Sunday, August 18, 2013

Software Transactional Memory in Clojure

Having briefly explored Erlang and the actor model as the basis for a programming with concurrency, I spent some time learning about Clojure, a dialect of Lisp that can run in the JVM and is designed for concurrency. Clojure is also functional in nature and thus emphasizes immutability as the solution to the pitfalls of multithreaded programming. But while Erlang uses actors to coordinate state, Clojure has a minimal interface for interacting with shared, mutable state in a more traditional manner. Instead of controlling access to the state via synchronization primitives like locks, however, it employs software transactional memory (STM) to ensure that different threads can access the same state safely. For reference, this article is an excellent resource on STM in Clojure and additionally touches on the drawbacks of traditional lock-based synchronization as well as the actor model.

STM can be thought of as very similar to database transactions in terms of the guarantees it provides to clients. The standard ACID properties are respected by software transactional memory. They are
  • atomicity: either all changes are committed or all changes are rolled back;
  • consistency: the state at the beginning and end of a transaction, as visible to the transaction, will be consistent;
  • isolation: modifications within a transaction are not visible to other transactions until they have been committed; and
  • durability: once a transaction has been committed, its modifications will not be lost.
These properties greatly simplify the manipulation of shared state, as operations done within a transaction can essentially assume that none of the state will be modified at the same time. Here is an example of Clojure code appending numbers to a list with and without transactions.

To briefly explain the code, the first two lines define two global variables (using the def function), numbers-unsafe and numbers-safe. The former is simply a pointer to an immutable list, while the latter is a Clojure Ref, which is a reference that can be protected by STM. In parallel (pmap = parallel map), the integers from 0 to 99,999 are appended (using conj) to each of the two lists and we print the resulting list's length. The output will look something like this:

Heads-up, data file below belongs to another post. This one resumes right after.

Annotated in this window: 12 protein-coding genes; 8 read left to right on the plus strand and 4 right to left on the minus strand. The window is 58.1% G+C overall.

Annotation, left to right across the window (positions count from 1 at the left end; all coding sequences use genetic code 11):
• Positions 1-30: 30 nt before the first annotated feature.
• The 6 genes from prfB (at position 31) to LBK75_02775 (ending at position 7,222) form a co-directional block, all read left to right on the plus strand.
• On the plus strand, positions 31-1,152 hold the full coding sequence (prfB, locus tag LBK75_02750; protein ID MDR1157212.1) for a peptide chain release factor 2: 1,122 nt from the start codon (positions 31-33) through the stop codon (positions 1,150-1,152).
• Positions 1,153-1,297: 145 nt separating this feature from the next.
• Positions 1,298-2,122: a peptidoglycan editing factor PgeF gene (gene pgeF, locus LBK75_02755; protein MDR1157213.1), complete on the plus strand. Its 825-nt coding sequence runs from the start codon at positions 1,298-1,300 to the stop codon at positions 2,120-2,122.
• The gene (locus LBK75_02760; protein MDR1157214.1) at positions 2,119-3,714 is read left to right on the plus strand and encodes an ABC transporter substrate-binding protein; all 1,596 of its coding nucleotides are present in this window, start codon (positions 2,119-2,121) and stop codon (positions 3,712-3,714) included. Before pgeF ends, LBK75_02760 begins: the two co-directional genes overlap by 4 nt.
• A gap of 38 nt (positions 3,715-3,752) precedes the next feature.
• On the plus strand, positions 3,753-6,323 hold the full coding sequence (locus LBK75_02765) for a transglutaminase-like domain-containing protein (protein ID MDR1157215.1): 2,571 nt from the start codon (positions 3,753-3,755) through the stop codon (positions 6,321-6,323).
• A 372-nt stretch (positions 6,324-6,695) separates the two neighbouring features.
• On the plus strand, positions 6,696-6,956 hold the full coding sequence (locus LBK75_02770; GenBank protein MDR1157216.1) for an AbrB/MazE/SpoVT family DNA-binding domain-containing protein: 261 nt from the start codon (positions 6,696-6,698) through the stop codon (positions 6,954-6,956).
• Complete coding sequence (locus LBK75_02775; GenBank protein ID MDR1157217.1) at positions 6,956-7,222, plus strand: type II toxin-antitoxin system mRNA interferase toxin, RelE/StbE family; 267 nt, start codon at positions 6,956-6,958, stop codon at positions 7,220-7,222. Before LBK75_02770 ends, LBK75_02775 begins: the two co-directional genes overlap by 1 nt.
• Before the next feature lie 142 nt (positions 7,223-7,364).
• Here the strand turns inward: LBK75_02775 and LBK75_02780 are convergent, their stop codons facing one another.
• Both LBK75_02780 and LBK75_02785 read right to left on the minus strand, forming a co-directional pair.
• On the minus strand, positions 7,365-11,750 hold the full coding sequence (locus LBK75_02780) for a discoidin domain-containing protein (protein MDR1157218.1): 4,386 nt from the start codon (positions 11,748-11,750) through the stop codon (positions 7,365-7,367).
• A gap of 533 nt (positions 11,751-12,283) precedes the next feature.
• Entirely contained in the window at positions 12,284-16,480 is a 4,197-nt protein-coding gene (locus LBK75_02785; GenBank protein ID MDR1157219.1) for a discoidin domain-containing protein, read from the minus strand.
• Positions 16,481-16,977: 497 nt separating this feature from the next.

unsafe:  88067
safe:  100000

The important line of code is line 8, (dosync (alter numbers-safe conj n))). The dosync keyword indicates the start of a transaction, and alter applies an update function to a Ref within a transaction. Since all appends are done in transactions, they are isolated from each other by Clojure's STM, and thus the result is correct. What is nice about programming like this is that you do not need to be especially conscious of how different threads may be interacting with shared, mutable state. As long as you always remember to access such state through transactions (which should be clear by the fact that they are declared as a Ref), you are protected against unsynchronized accesses.

It is pretty cool that software transactional memory has been implemented in the core of a language, as it is conceptually appealing. Because it seems so easy to use, however, the price of synchronization must be paid somewhere other than by the programmer, and it is in the overhead and performance implications. Next time I'll go into some more detail about how STM might be implemented and the hidden costs of using it.

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